ICD-10: Getting Started

You should have at your disposal the following files, either from a book, online or on your computer:

  1. The Guidelines
  2. Index to ICD10
  3. Tabular listing
  4. Neoplasm Table
  5. Drug Table
  6. External Causes of Injury Index

Depending on what you are looking up, you may not need the last 3, but you will likely need the first 3. If you haven't already, at least lightly scan through the Guidelines, so that you have a sense of what is in there. Hint: However many you do use, you want to make use of your browser's tabs (right-click on each, then choose to open in a new tab) so that you can easily switch from one list to another. These are all large files, and in addition must be processed after downloading.

I probably shouldn't have to say it, but this advice is no more than a starting point to try to understand the peculiarities of ICD10. Perhaps the biggest reason to delve into this a bit, is to realize some of the specifics about the documentation that will be necessary for someone in your office or the hospital to appropriately select ICD10 codes.

Start with the Index

Admittedly cumbersome, whether you are using the browser interface I have provided or a book, this is often the best place to start your search. The problem with search most often is the way that items are listed, with a major topic, then subtopics, subsubtopics, and so on. The language is a bit obtuse as well, since it is fragments that you concatenate together for your final decision. You may want to look up "atrial fibrillation", but this won't be under the A section, but under F as in "fibrillation" with the kind of fibrillation underneath. Hint: most browsers with let you search a page by typing Ctrl+F, which brings up a search bar where you can enter "fibrillation" for example.

There is some help with redirection for some term that may not be named as you might expect. For example, if you look up Neuropathy, diabetic, you find See E08-13 with .40, which at first might seem puzzling, since the nervous system codes are in the G section. It turns out that this is an example of a combination code, whereby you simultaneously code for diabetes of some type (type 1 or type 2 for example) and for the associated complication. So there is no need to code a neuropathy separately.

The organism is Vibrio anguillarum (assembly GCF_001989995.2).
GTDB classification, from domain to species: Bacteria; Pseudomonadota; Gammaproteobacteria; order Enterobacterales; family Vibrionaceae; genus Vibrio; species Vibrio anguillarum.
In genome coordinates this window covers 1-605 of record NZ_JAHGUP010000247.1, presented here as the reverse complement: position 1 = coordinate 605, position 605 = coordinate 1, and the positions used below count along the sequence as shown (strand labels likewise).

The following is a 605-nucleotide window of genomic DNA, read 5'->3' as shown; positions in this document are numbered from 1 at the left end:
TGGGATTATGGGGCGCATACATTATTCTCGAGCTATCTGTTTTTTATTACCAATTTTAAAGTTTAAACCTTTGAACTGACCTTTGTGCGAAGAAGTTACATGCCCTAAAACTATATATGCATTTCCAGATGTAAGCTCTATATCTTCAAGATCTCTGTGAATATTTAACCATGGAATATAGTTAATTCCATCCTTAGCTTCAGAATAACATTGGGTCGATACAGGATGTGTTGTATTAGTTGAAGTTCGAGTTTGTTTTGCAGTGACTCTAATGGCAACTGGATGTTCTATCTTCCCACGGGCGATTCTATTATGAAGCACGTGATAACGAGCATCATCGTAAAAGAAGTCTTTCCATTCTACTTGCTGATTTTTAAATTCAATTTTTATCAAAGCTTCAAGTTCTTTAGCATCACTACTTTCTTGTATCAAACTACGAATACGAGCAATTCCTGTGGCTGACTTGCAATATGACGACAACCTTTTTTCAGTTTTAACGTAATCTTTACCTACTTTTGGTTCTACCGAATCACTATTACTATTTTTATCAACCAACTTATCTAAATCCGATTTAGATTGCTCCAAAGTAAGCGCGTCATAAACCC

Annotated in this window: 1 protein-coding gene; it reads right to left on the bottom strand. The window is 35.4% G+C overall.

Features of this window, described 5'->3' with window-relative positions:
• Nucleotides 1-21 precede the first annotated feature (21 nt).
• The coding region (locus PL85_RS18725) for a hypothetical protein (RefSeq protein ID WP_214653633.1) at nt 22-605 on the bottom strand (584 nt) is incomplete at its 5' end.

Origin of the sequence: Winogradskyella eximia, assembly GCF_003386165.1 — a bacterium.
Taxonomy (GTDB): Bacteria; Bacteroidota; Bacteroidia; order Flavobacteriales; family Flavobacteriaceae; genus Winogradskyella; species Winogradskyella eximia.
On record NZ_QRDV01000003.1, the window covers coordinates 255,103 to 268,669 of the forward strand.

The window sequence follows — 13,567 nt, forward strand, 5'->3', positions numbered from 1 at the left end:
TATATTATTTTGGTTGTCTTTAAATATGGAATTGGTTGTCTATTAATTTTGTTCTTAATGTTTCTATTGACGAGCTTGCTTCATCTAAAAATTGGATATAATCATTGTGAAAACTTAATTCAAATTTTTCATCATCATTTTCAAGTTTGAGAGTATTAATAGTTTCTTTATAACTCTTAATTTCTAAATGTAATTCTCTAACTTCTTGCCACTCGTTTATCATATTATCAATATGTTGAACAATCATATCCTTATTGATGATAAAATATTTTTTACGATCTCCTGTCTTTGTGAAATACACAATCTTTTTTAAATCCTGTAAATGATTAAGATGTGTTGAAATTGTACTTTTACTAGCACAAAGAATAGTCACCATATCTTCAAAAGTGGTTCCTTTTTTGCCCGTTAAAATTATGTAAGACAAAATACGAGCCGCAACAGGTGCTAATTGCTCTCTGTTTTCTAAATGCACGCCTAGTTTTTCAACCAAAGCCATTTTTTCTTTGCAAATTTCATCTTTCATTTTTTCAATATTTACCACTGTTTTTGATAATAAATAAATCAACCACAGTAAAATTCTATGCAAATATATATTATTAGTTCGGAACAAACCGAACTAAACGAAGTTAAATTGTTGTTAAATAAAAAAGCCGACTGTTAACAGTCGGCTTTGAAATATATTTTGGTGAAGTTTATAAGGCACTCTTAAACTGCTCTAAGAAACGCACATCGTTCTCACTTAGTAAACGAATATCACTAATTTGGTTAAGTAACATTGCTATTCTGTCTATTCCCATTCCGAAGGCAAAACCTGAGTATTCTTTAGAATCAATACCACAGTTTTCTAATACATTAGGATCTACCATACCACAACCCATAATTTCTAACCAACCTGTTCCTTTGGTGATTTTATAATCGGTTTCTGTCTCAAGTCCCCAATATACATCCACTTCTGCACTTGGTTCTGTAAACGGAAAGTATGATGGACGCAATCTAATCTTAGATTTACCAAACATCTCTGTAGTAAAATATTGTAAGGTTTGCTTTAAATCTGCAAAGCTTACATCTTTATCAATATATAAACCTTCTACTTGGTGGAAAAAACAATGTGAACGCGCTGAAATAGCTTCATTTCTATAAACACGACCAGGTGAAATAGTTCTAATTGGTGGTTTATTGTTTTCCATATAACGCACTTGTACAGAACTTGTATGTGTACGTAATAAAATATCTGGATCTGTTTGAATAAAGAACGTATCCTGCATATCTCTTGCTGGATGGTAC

This also points out why using the Index is a good starting point, since you might spend some frustrating time looking for something in the wrong section, and then code it wrong.

Now go to the Tabular listing

The Index typically just gives you a starting point, telling you where in the Tabular listing to look. In many cases you are not given a complete code in the index. What I mean by "complete code" is that the files of the Tabular listing shows what are called "Valid" codes, ones which are usable for billing, and "Invalid" codes, which cannot be used. There is a general way that they are listed which tells you whether some code is a valid one. Look at this fragment:

Important! Here under Typhoid and parathyphoid fevers, we have a major category, subcategories, and some sub-subcategories. A category is not Valid (not billable), if there are any subcategories underneath it. So in this instance, Invalid codes are A01 Typhoid and paratyphoid fevers and A01.0 Typhoid fever, since these have subcategories. Valid codes are not only A01.00, A01.01, A01.02, A01.03, A01.04, A01.05, and A01.09, but also A01.1, A01.2, A01.3, and A01.4, since none of these have subcategories. To be more specific, say you have a patient with typhoid fever, without anything more specific. The correct code is A01.00, not A01.0.

Some additional help

Built in to the listing are some advisories that I have color-coded. Here, at the beginning of a section, we see some general advisories for that chapter:

There are explanations of these at the top of the Tabular page, and also in the Guidelines. Of particular importance are the red messages, indicating things which should not be coded in this category or section, and the green ones, which point out what sorts of conditions could be included but need to be coded separately.

Here, under a specific category, we also see some purple notes, which give advisories about some other features of the codes, which come first in a list, or which should be included if applicable.

Neoplasm Table

Obviously, this will be pertinent in situations of various kinds of neoplasms. The starting point should initially be the Tabular listing, but then the Neoplasm Table should be consulted. Notice the marked difference in the resulting codes depending on whether a tumor is primary or secondary, as well as depending on its behavior.

Drug Table

Here we see how complete/complex/confounding ICD10 can be, as we have a hard time imagining some substance that could not be specifically coded when it caused some medical event. Yes, ICD10 says that conceivably there might be a khat poisoning as an assault.

External Causes of Injury Index

The most important thing to point out here is that thankfully these codes need only be used when the medical encounter is specifically about the medical effects of some injury. You do not need to code this forever even when there is some permanent sequelae, if it is immaterial to the current illness or encounter. The range of injuries and their circumstances is quite astounding.

The Guidelines – Again!!??

You really should, once you have made your list of codes, go to the appropriate part of the Guideline to look for any further information about how to code selected situations. These are not extensive, and once we all get used to and remember what's there, won't be so necessary.